ePortfolios are the digital evidence of learning, (Harapnuik, 2019). In other words, the ePortfolio is a personalized account of a person’s learning journey documented in a web based platform. It contains projects in a format of the learner’s choice, written work, reflections, feedback, and items of interest to the learner, such as other blogs, video channels, career information, etc. As a result, each ePortfolio is different in appearance, layout, structure, and content, reflecting the thinking of the individual learner. Just as no two people think exactly alike, no two ePortfolios should be exactly the same. The ePortfolio allows for collaboration, group projects, and peer feedback on their work and reflections, leading the learner to a heightened awareness of their work. They are posting this ‘on the web’ for the world to see. This separates this work from the normal, just get it done and submit assignments, (Curran, B. 2019). What ePortfolios are not is a solution to poor writing skills. They are a valuable tool to use, to implement writing curriculum in a format that the learner recognizes as familiar, and already being used by this generation, (SREB, 2013). In other words, a new way for learners to take part in their learning and interact with the curriculum, (Harapnuik, 2020, quoting Dewey, 1938). We cannot simply say ‘start blogging’ and expect better results. The key aspects are what they always are, curriculum and pedagogy, 

While looking for research to support the improvement of writing skills through the use of ePortfolios and reflective blogging, it became clear that there is not much research on the subject. It seems to have been studied more abroad by schools teaching English as a second language than here in the United States, for example studies by Marsden N. and Piggot-Irvine E., (2012), and Alsamadani H., (2017). Whether that is a result of our reliance on standardized tests, and the resulting reinforcement of the factory model of teaching, or a reflection of poor writing instruction at the middle and high school level, (SREB. 2013), or any combination of changing demographics, attention spans, and the aforementioned we can discuss at length without reaching any definitive conclusions. In light of this, we have to start somewhere, and CTE, with our emphasis on PBL, is a good starting point. 

So we begin with writing skills. The need to improve our teaching skills for writing has been mentioned. One of the obstacles to overcome is the reluctance of content teachers to teach writing, (SREB, 2013 & Marsden and Piggot-Irvine, 2012). In addition to the reluctance of CTE teachers to teach writing, there is also going to be push back from the students, since CTE teachers are not “English” teachers. It is an experience that can rattle a newer teacher’s confidence. A more experienced teacher is more likely to get defensive and resort to, “this is the assignment and what we are told to teach”, (this author’s experience). Before introducing reflective writing to increase writing skills, professional development, (formal or informal), for content teachers’ to emphasize writing skills should take place, (SREB, 2013). The emphasis should be on writing for the teacher’s content area, using the same language the subject uses. Who better than content area teachers to grade and understand the language used in their area, (Chauvin R. and Theodore K., 2015)? Another way to improve our skills in teaching writing is to blog ourselves. One study demonstrated that the teacher’s writing skills improved along with the student’s writing skills, (Alsamadani, 2017). Teaching writing skills using proven resources such as the “5 insights for implementing writing by discipline or area of content”, (Chauvin R. and Theodore K., 2015), and “Eleven Elements of Effective Adolescent Writing Instruction”, (SREB, 2013).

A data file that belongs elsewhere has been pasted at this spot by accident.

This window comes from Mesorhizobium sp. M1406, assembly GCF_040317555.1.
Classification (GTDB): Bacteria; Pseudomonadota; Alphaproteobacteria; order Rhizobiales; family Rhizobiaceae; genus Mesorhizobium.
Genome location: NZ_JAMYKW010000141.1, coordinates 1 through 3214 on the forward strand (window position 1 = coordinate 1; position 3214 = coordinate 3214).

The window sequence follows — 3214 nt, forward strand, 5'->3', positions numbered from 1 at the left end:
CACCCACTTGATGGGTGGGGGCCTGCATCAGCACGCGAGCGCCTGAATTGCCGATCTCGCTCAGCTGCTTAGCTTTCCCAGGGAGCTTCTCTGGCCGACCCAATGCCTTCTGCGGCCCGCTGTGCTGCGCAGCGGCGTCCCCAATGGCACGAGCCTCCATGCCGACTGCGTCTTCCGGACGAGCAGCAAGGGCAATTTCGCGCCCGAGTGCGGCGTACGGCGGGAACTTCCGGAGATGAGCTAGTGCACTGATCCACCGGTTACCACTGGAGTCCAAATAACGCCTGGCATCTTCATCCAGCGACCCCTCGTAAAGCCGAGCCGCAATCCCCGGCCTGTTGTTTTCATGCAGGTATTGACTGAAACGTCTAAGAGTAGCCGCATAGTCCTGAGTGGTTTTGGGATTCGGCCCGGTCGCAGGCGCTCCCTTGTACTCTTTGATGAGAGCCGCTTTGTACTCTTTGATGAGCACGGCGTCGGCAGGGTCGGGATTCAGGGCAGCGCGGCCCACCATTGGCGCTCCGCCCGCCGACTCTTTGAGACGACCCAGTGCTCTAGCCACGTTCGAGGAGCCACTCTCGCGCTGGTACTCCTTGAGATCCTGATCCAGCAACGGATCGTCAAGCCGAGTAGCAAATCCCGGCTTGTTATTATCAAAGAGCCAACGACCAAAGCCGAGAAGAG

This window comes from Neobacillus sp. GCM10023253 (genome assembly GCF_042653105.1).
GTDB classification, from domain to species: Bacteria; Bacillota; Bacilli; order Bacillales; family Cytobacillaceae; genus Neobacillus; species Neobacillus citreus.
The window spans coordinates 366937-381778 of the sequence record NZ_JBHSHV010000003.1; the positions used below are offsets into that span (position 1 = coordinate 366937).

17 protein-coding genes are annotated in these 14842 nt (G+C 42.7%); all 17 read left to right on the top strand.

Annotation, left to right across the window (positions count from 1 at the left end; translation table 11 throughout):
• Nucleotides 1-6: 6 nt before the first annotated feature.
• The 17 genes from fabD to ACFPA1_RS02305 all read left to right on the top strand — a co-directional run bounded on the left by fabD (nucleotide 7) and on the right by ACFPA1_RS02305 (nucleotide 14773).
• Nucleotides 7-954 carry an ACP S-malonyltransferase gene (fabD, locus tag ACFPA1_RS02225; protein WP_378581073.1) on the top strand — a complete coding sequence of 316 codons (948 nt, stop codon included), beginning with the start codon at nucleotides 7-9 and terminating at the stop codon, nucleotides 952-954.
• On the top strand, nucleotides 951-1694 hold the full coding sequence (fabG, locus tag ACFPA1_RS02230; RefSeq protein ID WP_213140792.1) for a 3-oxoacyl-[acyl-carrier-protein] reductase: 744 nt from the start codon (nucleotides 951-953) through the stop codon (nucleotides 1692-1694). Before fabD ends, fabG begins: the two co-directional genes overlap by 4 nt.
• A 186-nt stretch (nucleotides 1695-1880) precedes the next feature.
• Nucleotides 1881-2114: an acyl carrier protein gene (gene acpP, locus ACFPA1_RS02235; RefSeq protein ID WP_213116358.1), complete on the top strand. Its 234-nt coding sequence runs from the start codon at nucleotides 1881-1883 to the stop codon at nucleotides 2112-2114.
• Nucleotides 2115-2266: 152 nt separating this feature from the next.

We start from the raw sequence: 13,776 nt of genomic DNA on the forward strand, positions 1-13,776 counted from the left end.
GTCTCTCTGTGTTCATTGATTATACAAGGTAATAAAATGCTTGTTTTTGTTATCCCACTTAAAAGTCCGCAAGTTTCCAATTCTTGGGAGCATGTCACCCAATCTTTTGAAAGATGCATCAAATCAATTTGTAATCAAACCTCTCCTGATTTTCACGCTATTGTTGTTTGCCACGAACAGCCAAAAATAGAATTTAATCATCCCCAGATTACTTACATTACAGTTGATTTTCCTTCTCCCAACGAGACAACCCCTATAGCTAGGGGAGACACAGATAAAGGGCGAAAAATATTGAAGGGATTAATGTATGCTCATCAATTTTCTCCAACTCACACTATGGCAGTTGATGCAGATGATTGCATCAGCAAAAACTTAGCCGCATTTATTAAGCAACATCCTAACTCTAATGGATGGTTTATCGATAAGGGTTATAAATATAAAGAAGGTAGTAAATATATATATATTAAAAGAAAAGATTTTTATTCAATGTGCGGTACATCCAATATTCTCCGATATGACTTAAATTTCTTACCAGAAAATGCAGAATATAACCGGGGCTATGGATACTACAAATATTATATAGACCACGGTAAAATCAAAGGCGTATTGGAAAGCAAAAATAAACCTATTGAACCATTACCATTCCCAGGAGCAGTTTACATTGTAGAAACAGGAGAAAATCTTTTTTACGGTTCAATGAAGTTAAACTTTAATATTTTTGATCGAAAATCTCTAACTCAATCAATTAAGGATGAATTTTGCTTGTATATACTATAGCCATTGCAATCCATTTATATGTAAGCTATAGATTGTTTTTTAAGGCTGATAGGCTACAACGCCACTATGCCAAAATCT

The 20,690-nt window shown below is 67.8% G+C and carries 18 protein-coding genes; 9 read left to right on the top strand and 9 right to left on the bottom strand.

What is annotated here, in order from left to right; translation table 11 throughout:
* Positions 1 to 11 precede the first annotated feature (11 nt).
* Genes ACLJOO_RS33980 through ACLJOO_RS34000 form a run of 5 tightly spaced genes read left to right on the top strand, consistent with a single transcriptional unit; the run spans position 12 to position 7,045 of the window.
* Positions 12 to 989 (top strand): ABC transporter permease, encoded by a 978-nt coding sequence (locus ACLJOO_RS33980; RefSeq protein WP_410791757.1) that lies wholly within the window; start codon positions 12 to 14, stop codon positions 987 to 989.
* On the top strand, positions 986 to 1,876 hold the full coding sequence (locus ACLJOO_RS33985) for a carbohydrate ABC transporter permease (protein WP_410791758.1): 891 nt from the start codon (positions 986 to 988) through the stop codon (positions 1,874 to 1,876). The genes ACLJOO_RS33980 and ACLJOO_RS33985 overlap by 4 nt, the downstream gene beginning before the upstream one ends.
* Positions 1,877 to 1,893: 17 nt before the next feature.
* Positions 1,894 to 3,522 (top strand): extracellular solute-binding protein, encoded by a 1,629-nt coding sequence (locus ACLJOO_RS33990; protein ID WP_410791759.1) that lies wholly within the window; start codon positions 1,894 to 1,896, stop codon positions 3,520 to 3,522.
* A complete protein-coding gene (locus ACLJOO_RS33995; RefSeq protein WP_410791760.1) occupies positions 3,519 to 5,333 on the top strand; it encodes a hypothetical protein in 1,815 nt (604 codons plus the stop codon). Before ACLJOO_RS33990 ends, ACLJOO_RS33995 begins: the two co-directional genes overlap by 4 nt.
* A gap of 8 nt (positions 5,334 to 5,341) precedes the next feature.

Assessment is going to be difficult, yet doable, (Journal of Industrial Teacher Education, Volume 43, Number 2. 2006). At no time should a student be given a ‘letter grade’ for a completed assignment. It is the feedforward and coaching through the writing process that is important. It would be self-defeating to ask students to self evaluate, reflect, and take risks while learning, then fall back on old methodology, (Wiliam, 2016, Wagner, 2009, et al*). Truly one of the greatest advantages with using reflective blogging in an ePortfolio is the ability to catch misunderstandings, misconceptions and lack of comprehension of material, enabling corrections of these deficiencies that lag measures, (testing), miss, (Kilbane, & Milman, 2017). The only letter grade to be given is for incomplete or unsubmitted assignments. The overall grade for the ePortfolio will be based on on-time submissions, (quantitative), and completeness using a rubric, (qualitative), (Morris, K. 2021).